Public engagement and teaching: two sides of the same coin?

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Can we use the lessons from public engagement to improve our teaching? Yes, argues psychology lecturer Thomas Bak

Thomas’ work on the possible links between language learning and delaying the onset of dementia has attracted a huge amount of media attention over recent years. This increased media engagement led him to wonder how he could engage with the public more directly.

In the past few years, Thomas has taken part in science festivals, run consultation events with older language lessons, and even addressed Scottish Government and the European Commission about the importance of language learning for our health.

Students as members of the public

As Thomas took part in more public-facing events, he became increasingly aware of how being able to explain his research to an audience of science-festival attendees used the same skills and resources as explaining their research to a room full of students. It’s easy to forget that students and the public are not two separate species.

Thomas says: “Being trained how to explain my research in a brief, clear and engaging way but without compromising on accuracy, made me much more confident in my teaching. I learned how to engage students in my lectures, how to encourage questions and provide more satisfactory answers (even in the notoriously difficult task of feedback).” – Thomas Bak

Read more about Thomas’ thoughts on public engagement and teaching in his guest blog on the University of Edinburgh’s Teaching matters blog site:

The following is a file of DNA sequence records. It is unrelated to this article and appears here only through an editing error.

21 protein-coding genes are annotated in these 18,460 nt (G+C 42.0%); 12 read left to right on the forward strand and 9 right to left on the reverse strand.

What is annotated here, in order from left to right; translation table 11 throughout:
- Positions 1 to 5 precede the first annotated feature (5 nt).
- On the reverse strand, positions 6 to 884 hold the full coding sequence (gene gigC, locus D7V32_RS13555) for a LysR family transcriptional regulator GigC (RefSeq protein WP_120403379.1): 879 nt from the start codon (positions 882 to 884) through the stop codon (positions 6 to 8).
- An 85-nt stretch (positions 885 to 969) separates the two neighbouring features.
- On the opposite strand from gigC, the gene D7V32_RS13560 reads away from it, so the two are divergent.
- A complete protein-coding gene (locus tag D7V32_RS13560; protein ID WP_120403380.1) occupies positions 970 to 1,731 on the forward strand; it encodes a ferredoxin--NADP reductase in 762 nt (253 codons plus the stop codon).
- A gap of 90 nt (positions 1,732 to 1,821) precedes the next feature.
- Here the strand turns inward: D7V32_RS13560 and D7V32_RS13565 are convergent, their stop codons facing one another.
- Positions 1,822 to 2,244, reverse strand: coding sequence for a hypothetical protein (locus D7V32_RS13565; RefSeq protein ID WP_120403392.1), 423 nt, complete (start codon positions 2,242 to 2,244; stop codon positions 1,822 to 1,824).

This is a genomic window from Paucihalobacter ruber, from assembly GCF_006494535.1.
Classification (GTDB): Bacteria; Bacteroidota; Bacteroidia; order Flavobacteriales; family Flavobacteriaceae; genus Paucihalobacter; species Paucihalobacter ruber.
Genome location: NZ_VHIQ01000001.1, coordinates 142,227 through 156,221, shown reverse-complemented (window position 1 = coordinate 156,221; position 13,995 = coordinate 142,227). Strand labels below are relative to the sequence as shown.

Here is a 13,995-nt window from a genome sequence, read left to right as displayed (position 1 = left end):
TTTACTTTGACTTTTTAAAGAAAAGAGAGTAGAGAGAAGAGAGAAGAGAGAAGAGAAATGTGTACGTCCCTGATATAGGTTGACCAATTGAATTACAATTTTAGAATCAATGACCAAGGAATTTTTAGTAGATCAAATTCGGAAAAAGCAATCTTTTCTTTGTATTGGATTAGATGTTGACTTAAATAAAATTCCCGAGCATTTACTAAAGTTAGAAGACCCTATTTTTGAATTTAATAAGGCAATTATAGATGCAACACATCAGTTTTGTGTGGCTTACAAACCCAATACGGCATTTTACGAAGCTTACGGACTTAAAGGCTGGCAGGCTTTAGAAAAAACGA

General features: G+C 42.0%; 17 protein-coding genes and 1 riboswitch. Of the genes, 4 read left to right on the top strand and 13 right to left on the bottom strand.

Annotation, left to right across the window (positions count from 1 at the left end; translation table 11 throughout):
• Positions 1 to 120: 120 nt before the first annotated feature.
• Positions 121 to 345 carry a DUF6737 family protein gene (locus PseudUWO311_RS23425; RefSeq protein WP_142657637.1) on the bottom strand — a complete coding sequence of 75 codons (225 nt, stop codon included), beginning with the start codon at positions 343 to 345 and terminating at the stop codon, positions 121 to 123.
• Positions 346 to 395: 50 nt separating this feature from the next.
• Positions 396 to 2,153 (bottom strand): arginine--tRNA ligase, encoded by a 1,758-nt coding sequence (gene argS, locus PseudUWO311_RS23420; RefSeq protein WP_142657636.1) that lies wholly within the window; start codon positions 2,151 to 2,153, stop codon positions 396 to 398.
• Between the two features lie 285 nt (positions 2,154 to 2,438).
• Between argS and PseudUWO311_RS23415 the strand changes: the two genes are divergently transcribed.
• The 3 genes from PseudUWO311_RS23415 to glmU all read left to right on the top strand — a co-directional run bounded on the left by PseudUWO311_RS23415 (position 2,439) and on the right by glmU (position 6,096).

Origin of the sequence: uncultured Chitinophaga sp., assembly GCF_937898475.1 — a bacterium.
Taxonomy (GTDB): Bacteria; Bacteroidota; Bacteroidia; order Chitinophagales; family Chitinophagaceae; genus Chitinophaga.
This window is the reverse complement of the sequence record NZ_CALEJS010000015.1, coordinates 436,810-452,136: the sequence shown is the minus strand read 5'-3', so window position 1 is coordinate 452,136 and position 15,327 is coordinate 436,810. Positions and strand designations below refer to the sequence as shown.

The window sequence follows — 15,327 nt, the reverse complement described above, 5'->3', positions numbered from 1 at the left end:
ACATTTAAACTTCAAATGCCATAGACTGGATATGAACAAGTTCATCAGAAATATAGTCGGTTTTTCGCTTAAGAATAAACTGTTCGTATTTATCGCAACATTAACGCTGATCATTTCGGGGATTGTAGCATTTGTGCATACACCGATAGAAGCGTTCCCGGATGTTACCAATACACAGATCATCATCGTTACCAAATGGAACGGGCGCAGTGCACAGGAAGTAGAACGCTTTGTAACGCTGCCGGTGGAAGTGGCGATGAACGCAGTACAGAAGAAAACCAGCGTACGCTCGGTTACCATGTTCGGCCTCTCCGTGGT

Guest Blog with Dr Thomas Bak – Engaging the public and engaging students

Engaged teaching and learning

Thomas’ ideas are part of a wider trend in higher education to bring together public engagement and student experience. In 2016, Psychology students took part in a pilot course which saw students paired up with a non-academic client (e.g. local school or charity). The students drew on psychology research to answer a problem or develop resources to meet their client’s needs. The course was hugely successful and intake is being doubled for 2017-18.

The students drew on psychology research to answer a problem or develop resources to meet their client’s needs. The course was hugely successful and intake is being doubled for 2017-18.

About Thomas Bak

Thomas Bak is a reader in Human Cognitive Neuroscience at the University of Edinburgh. He works with the language learning centre Bilingualism Matters and is a member of the Centre for Cognitive Ageing & Cognitive Epidemiology (CCACE) and the Centre for Clinical Brain Sciences (CCBS)

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